All difference values between measured distances and estimated distances from reliable landmarks (LE, ME, AT) lain in a 8-mm threshold, except for one value from MEPJL (99.53%). Most of the difference values lain in a 4-mm threshold for MEDJL (95.81%), LEDJL (94.88%), MEPJL (97.21%), LEPJL (94.88%) and ATPJL (93.49%) except for ATDJL (100%) (Fig. 3).
Fig. 3
Fig. 3

Difference between the measured distance and the estimated distance calculated by ratios. Difference values between the measured distance from landmarks to the joint line, and the estimated distance calculated from FW and mean ratios were calculated. Percentages of difference value within 4 mm or 8 mm were given on the graphs (a-h). FW femoral width, AT adductor tubercle, ME medial epicondyle, LE lateral epicondyle, TT tibial tubercle, FH fibular head, IPP the inferior pole of the patella, DJL distal joint line, PJL posterior joint line

Difference between races

Ratios from different races were listed in Table 7. Unpaired t test was used to verify the differences between Chinese and other races and the results showed significant differences between the Chinese and other countries’ researches (p < 0.001). No statistical difference has been found amongst the Chinese population when compared with another research based on Chinese people.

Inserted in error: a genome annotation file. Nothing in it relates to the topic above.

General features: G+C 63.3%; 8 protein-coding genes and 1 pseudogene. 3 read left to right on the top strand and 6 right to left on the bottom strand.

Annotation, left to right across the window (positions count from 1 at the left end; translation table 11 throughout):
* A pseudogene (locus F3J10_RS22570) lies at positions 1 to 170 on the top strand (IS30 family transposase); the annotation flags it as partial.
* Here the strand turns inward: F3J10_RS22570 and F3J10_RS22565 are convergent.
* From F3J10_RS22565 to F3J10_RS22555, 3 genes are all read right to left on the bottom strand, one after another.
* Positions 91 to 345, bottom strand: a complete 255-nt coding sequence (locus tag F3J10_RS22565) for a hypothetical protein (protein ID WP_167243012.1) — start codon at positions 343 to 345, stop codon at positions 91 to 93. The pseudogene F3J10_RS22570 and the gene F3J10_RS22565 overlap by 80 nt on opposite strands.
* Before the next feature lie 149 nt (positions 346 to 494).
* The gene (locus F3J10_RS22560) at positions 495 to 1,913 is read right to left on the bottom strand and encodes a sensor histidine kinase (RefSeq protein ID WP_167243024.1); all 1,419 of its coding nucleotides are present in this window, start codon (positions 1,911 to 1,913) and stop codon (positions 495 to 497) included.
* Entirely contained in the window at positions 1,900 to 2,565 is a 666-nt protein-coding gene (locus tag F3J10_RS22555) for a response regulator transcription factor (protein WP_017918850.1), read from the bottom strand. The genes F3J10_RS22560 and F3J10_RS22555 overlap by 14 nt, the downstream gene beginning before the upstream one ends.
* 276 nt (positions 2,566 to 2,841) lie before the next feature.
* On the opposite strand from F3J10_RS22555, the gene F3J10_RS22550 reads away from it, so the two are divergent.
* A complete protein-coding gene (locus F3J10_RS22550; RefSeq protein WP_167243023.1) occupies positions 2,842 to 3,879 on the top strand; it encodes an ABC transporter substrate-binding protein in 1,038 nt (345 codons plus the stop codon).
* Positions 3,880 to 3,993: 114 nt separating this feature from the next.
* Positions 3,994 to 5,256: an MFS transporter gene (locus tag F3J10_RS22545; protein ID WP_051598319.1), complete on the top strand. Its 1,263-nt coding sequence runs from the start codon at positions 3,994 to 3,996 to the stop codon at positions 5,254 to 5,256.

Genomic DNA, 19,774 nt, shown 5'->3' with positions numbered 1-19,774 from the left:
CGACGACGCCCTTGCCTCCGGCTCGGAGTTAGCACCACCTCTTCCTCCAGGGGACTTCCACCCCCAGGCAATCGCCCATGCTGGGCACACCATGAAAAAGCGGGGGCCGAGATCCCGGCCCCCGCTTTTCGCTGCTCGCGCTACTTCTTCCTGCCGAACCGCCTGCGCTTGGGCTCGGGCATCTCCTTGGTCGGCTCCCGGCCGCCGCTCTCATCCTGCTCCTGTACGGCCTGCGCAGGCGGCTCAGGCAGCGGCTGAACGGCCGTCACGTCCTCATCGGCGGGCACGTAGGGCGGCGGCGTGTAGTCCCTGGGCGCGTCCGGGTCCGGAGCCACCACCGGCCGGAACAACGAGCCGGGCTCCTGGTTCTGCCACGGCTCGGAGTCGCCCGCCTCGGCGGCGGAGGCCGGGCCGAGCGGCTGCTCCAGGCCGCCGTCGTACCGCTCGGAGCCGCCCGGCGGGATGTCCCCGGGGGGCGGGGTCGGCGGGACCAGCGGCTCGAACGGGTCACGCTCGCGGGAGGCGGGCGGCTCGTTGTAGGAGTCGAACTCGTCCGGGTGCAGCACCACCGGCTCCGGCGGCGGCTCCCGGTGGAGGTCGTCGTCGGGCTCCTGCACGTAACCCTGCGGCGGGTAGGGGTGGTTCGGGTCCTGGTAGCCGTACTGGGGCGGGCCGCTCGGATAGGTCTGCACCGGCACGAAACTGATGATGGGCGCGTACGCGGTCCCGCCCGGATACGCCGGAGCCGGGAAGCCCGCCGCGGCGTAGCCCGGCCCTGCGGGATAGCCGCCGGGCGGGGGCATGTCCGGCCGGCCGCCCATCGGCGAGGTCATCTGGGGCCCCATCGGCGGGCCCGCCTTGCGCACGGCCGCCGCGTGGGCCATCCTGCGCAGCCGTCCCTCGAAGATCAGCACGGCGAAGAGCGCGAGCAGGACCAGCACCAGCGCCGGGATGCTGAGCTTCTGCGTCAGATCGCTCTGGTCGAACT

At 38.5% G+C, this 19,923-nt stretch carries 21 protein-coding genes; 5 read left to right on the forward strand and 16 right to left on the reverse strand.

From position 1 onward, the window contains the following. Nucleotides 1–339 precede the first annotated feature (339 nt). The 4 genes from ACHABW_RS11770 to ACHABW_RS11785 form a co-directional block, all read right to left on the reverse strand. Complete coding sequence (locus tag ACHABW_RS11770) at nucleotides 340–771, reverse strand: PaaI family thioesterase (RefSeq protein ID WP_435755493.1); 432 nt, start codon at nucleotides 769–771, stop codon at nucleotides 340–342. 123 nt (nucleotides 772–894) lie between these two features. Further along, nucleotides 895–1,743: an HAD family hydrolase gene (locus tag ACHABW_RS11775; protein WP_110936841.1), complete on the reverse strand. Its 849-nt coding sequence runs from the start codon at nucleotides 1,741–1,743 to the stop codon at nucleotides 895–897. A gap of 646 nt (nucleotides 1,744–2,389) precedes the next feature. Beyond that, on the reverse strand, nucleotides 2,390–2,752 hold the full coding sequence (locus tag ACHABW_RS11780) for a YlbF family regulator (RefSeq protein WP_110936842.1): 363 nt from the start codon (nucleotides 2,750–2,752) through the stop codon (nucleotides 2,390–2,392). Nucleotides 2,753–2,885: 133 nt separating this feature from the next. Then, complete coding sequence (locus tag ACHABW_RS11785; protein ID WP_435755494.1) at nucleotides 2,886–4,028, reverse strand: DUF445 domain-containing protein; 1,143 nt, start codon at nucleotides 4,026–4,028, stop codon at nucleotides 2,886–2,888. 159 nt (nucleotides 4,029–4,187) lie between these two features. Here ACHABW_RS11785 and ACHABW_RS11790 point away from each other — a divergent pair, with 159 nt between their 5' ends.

Table 7

Ratios difference on races

 

Our data (n = 215)

Servien et al. [10]

Ozkurt et al. [11]

Luyckx et al. [31]

Iacono et al. [28]

Xiao et al. [14]

TTDJL/FW

0.295 ± 0.040

0.27 ± 0.03

    

LEDJL/FW

0.297 ± 0.024

0.28 ± 0.02

0.28 ± 0.02

0.32 ± 0.029

  

LEPJL/FW

0.281 ± 0.025

0.29 ± 0.03

0.29 ± 0.03

   

MEDJL/FW

0.327 ± 0.024

0.34 ± 0.02

0.35 ± 0.03

0.32 ± 0.027

  

MEPJL/FW

0.390 ± 0.022

0.34 ± 0.03

0.34 ± 0.02

   

ATDJL/FW

0.558 ± 0.020

  

0.52 ± 0.029

0.53 ± 0.03

0.56 ± 0.03

p was compared between ratios from different races. The significant difference had been found except for the ratio from the study of Xiao et al

FW femoral width, AT adductor tubercle, ME medial epicondyle, LE lateral epicondyle, TT tibial tubercle, FH fibular head, IPP the inferior pole of the patella, DJL distance from landmarks to the distal joint line, PJL distance from landmarks to posterior joint line

Discussion

The current study gave answers as follows: (1) no side of the leg difference lain in these methods of determining JL positions amongst Chinese people, and gender differences were not found to be significant (except for IPP). (2) AT may be the best landmark to locate JL positions at full extension with the ratio of 0.558 in the Chinese population followed by ME (0.327) and LE (0.297). As for PJL degrees flexion, ME (0.390) may be the best choice for Chinese people followed by AT (0.313) and LE (0.281). (3) There are significant differences between the ratios of the Chinese population and other races.